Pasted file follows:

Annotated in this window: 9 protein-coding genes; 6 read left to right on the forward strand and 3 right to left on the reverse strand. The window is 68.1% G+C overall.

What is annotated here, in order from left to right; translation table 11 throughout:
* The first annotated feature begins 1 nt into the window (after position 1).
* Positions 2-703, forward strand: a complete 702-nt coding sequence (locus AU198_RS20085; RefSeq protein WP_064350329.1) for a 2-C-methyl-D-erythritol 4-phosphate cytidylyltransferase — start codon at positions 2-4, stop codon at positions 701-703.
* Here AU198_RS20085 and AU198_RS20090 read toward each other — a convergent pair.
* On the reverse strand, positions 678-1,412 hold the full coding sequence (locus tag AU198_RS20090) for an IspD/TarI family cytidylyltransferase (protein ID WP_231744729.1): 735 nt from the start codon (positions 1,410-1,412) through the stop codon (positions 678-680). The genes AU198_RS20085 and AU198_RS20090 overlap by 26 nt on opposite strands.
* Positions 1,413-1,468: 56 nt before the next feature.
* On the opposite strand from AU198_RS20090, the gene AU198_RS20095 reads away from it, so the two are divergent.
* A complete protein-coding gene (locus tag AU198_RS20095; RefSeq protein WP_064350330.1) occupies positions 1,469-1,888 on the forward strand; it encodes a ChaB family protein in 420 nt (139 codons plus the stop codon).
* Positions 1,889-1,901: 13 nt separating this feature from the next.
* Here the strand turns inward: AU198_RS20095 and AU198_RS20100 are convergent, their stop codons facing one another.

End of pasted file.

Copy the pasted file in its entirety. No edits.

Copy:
Annotated in this window: 9 protein-coding genes; 6 read left to right on the forward strand and 3 right to left on the reverse strand. The window is 68.1% G+C overall.

What is annotated here, in order from left to right; translation table 11 throughout:
* The first annotated feature begins 1 nt into the window (after position 1).
* Positions 2-703, forward strand: a complete 702-nt coding sequence (locus AU198_RS20085; RefSeq protein WP_064350329.1) for a 2-C-methyl-D-erythritol 4-phosphate cytidylyltransferase — start codon at positions 2-4, stop codon at positions 701-703.
* Here AU198_RS20085 and AU198_RS20090 read toward each other — a convergent pair.
* On the reverse strand, positions 678-1,412 hold the full coding sequence (locus tag AU198_RS20090) for an IspD/TarI family cytidylyltransferase (protein ID WP_231744729.1): 735 nt from the start codon (positions 1,410-1,412) through the stop codon (positions 678-680). The genes AU198_RS20085 and AU198_RS20090 overlap by 26 nt on opposite strands.
* Positions 1,413-1,468: 56 nt before the next feature.
* On the opposite strand from AU198_RS20090, the gene AU198_RS20095 reads away from it, so the two are divergent.
* A complete protein-coding gene (locus tag AU198_RS20095; RefSeq protein WP_064350330.1) occupies positions 1,469-1,888 on the forward strand; it encodes a ChaB family protein in 420 nt (139 codons plus the stop codon).
* Positions 1,889-1,901: 13 nt separating this feature from the next.
* Here the strand turns inward: AU198_RS20095 and AU198_RS20100 are convergent, their stop codons facing one another.